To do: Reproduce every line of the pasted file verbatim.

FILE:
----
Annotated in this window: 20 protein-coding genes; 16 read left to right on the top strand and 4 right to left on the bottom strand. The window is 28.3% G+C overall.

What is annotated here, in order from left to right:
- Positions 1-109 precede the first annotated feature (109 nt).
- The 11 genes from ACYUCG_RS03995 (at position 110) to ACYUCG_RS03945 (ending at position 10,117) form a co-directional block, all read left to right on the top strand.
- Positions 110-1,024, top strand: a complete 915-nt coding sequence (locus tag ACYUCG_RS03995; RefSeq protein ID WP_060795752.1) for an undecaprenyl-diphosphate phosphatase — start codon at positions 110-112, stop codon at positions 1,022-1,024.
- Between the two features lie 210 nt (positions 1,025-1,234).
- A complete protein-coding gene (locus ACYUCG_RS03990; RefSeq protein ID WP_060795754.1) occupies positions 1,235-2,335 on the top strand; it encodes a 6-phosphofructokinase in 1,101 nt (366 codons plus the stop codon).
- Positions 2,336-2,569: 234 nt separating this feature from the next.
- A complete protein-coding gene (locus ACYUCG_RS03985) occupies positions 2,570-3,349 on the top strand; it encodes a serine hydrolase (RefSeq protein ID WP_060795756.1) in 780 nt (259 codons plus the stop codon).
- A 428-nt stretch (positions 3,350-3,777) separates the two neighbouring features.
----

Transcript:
Annotated in this window: 20 protein-coding genes; 16 read left to right on the top strand and 4 right to left on the bottom strand. The window is 28.3% G+C overall.

What is annotated here, in order from left to right:
- Positions 1-109 precede the first annotated feature (109 nt).
- The 11 genes from ACYUCG_RS03995 (at position 110) to ACYUCG_RS03945 (ending at position 10,117) form a co-directional block, all read left to right on the top strand.
- Positions 110-1,024, top strand: a complete 915-nt coding sequence (locus tag ACYUCG_RS03995; RefSeq protein ID WP_060795752.1) for an undecaprenyl-diphosphate phosphatase — start codon at positions 110-112, stop codon at positions 1,022-1,024.
- Between the two features lie 210 nt (positions 1,025-1,234).
- A complete protein-coding gene (locus ACYUCG_RS03990; RefSeq protein ID WP_060795754.1) occupies positions 1,235-2,335 on the top strand; it encodes a 6-phosphofructokinase in 1,101 nt (366 codons plus the stop codon).
- Positions 2,336-2,569: 234 nt separating this feature from the next.
- A complete protein-coding gene (locus ACYUCG_RS03985) occupies positions 2,570-3,349 on the top strand; it encodes a serine hydrolase (RefSeq protein ID WP_060795756.1) in 780 nt (259 codons plus the stop codon).
- A 428-nt stretch (positions 3,350-3,777) separates the two neighbouring features.